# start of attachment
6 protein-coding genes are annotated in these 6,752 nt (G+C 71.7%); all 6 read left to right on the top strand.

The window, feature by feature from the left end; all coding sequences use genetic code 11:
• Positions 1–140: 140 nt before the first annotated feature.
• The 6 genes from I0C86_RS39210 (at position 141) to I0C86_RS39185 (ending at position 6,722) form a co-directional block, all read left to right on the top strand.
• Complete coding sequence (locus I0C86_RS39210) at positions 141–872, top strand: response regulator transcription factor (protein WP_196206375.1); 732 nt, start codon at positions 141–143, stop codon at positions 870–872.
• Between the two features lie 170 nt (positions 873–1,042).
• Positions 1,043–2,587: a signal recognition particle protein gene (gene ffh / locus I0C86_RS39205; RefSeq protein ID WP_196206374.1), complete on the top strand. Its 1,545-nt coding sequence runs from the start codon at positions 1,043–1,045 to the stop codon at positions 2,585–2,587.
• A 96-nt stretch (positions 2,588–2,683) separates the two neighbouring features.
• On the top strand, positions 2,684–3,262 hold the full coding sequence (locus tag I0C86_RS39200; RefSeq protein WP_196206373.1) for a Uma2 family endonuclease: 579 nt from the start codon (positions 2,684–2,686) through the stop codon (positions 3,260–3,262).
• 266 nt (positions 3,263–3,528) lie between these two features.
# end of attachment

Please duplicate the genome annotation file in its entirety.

6 protein-coding genes are annotated in these 6,752 nt (G+C 71.7%); all 6 read left to right on the top strand.

The window, feature by feature from the left end; all coding sequences use genetic code 11:
• Positions 1–140: 140 nt before the first annotated feature.
• The 6 genes from I0C86_RS39210 (at position 141) to I0C86_RS39185 (ending at position 6,722) form a co-directional block, all read left to right on the top strand.
• Complete coding sequence (locus I0C86_RS39210) at positions 141–872, top strand: response regulator transcription factor (protein WP_196206375.1); 732 nt, start codon at positions 141–143, stop codon at positions 870–872.
• Between the two features lie 170 nt (positions 873–1,042).
• Positions 1,043–2,587: a signal recognition particle protein gene (gene ffh / locus I0C86_RS39205; RefSeq protein ID WP_196206374.1), complete on the top strand. Its 1,545-nt coding sequence runs from the start codon at positions 1,043–1,045 to the stop codon at positions 2,585–2,587.
• A 96-nt stretch (positions 2,588–2,683) separates the two neighbouring features.
• On the top strand, positions 2,684–3,262 hold the full coding sequence (locus tag I0C86_RS39200; RefSeq protein WP_196206373.1) for a Uma2 family endonuclease: 579 nt from the start codon (positions 2,684–2,686) through the stop codon (positions 3,260–3,262).
• 266 nt (positions 3,263–3,528) lie between these two features.